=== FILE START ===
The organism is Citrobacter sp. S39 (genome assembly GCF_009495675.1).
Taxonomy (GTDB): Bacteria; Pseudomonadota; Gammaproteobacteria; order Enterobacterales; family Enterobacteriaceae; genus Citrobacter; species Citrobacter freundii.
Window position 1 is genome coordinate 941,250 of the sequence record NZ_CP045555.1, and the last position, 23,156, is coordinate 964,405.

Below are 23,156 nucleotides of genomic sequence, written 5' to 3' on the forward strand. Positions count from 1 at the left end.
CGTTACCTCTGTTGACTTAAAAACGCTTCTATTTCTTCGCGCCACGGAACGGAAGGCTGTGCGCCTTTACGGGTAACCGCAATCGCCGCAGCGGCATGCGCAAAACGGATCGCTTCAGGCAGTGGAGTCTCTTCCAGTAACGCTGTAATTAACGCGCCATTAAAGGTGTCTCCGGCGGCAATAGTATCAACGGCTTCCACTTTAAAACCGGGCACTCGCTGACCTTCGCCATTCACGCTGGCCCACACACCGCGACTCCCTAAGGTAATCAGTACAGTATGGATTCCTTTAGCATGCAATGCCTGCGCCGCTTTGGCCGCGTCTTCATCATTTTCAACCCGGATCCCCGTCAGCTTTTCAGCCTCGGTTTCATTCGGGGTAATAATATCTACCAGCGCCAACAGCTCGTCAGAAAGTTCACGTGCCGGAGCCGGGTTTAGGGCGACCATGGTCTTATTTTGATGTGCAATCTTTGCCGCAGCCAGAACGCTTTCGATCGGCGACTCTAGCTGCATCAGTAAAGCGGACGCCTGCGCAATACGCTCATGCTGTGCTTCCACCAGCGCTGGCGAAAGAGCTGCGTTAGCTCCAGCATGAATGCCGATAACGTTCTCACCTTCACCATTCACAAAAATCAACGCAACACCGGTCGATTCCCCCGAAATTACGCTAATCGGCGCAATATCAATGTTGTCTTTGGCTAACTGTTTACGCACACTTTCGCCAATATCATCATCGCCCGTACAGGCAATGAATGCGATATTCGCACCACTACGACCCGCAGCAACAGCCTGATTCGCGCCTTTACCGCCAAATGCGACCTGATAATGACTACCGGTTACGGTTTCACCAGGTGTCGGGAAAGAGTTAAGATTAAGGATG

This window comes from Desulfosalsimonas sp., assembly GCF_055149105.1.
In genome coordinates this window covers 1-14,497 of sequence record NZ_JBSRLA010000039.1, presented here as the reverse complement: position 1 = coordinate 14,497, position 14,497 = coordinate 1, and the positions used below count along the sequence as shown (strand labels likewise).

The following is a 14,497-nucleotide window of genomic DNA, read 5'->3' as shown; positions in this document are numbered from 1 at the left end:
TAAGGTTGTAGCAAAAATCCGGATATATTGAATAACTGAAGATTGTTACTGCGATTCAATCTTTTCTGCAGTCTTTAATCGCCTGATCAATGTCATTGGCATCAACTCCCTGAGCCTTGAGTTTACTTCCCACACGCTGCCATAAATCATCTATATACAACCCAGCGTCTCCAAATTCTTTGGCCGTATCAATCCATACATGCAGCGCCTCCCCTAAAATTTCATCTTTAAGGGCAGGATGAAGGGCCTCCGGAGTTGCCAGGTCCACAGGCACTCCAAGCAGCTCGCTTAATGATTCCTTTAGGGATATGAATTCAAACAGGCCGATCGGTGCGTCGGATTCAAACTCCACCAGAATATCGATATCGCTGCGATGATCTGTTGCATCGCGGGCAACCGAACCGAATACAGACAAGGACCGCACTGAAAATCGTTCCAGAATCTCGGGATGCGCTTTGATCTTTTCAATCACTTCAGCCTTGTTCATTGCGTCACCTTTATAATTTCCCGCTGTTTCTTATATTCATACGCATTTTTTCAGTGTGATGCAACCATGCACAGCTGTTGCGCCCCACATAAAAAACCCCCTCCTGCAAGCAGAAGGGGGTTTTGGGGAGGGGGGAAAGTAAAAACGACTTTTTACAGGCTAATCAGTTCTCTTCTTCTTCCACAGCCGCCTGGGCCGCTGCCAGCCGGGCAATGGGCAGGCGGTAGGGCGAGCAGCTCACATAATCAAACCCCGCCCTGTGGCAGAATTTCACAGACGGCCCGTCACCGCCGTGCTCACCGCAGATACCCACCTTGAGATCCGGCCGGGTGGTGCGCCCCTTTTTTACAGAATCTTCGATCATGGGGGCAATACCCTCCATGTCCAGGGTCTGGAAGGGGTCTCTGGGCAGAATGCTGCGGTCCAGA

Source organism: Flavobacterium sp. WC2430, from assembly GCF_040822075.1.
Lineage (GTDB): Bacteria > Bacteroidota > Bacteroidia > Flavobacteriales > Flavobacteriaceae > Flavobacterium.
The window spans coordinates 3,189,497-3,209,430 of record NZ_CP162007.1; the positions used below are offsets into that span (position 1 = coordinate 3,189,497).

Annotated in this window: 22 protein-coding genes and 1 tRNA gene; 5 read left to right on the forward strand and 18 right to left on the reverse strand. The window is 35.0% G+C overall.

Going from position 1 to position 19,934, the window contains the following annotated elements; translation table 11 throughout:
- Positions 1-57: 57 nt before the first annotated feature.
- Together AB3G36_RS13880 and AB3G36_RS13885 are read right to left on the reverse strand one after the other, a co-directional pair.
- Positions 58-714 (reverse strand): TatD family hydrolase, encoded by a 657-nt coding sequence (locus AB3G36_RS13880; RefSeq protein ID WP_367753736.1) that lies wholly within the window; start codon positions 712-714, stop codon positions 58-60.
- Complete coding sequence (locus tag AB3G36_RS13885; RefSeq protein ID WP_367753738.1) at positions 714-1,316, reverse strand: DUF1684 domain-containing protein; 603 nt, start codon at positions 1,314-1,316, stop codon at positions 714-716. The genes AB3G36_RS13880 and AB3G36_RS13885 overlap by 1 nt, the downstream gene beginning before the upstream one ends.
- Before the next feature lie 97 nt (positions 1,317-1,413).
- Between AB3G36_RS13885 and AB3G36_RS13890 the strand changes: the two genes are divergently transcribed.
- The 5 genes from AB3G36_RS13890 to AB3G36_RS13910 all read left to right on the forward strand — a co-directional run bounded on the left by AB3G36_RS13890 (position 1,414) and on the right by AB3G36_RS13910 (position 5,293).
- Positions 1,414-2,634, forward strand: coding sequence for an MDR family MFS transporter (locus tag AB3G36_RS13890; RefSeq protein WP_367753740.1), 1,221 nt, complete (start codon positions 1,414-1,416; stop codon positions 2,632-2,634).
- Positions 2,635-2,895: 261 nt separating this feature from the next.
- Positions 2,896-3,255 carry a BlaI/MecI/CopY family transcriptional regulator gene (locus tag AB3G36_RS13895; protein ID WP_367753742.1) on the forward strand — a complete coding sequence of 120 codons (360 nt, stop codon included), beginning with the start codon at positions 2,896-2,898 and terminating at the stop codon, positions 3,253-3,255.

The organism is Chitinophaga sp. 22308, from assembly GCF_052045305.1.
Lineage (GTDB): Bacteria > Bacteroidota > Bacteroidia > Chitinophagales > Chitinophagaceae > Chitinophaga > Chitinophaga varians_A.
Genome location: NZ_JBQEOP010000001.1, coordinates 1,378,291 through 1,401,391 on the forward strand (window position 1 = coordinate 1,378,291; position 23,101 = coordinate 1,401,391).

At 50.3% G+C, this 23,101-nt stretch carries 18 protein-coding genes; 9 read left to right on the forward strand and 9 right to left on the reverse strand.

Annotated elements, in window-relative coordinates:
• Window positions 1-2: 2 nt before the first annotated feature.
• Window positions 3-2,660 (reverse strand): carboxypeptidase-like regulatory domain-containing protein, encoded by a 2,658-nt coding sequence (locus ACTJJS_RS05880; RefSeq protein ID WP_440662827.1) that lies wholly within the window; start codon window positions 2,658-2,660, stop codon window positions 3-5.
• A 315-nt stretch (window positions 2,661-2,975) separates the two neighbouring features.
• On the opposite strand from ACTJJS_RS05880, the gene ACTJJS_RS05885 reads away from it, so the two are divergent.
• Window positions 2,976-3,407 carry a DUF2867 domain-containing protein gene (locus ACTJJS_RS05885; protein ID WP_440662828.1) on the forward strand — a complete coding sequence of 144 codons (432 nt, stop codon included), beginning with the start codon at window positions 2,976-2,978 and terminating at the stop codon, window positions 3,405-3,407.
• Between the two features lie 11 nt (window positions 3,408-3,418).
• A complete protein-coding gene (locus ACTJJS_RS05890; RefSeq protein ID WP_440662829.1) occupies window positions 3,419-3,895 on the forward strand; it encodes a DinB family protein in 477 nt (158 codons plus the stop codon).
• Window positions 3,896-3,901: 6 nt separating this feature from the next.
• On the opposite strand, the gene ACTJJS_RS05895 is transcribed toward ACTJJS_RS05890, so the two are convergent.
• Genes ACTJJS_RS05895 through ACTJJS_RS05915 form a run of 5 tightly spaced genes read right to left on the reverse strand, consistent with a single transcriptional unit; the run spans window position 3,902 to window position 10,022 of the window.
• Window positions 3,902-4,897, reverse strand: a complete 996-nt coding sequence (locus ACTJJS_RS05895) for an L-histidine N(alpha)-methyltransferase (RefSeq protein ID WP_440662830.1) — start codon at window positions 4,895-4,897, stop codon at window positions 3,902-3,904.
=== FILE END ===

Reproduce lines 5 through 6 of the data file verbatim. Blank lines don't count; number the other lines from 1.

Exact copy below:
CGTTACCTCTGTTGACTTAAAAACGCTTCTATTTCTTCGCGCCACGGAACGGAAGGCTGTGCGCCTTTACGGGTAACCGCAATCGCCGCAGCGGCATGCGCAAAACGGATCGCTTCAGGCAGTGGAGTCTCTTCCAGTAACGCTGTAATTAACGCGCCATTAAAGGTGTCTCCGGCGGCAATAGTATCAACGGCTTCCACTTTAAAACCGGGCACTCGCTGACCTTCGCCATTCACGCTGGCCCACACACCGCGACTCCCTAAGGTAATCAGTACAGTATGGATTCCTTTAGCATGCAATGCCTGCGCCGCTTTGGCCGCGTCTTCATCATTTTCAACCCGGATCCCCGTCAGCTTTTCAGCCTCGGTTTCATTCGGGGTAATAATATCTACCAGCGCCAACAGCTCGTCAGAAAGTTCACGTGCCGGAGCCGGGTTTAGGGCGACCATGGTCTTATTTTGATGTGCAATCTTTGCCGCAGCCAGAACGCTTTCGATCGGCGACTCTAGCTGCATCAGTAAAGCGGACGCCTGCGCAATACGCTCATGCTGTGCTTCCACCAGCGCTGGCGAAAGAGCTGCGTTAGCTCCAGCATGAATGCCGATAACGTTCTCACCTTCACCATTCACAAAAATCAACGCAACACCGGTCGATTCCCCCGAAATTACGCTAATCGGCGCAATATCAATGTTGTCTTTGGCTAACTGTTTACGCACACTTTCGCCAATATCATCATCGCCCGTACAGGCAATGAATGCGATATTCGCACCACTACGACCCGCAGCAACAGCCTGATTCGCGCCTTTACCGCCAAATGCGACCTGATAATGACTACCGGTTACGGTTTCACCAGGTGTCGGGAAAGAGTTAAGATTAAGGATG

This window comes from Desulfosalsimonas sp., assembly GCF_055149105.1.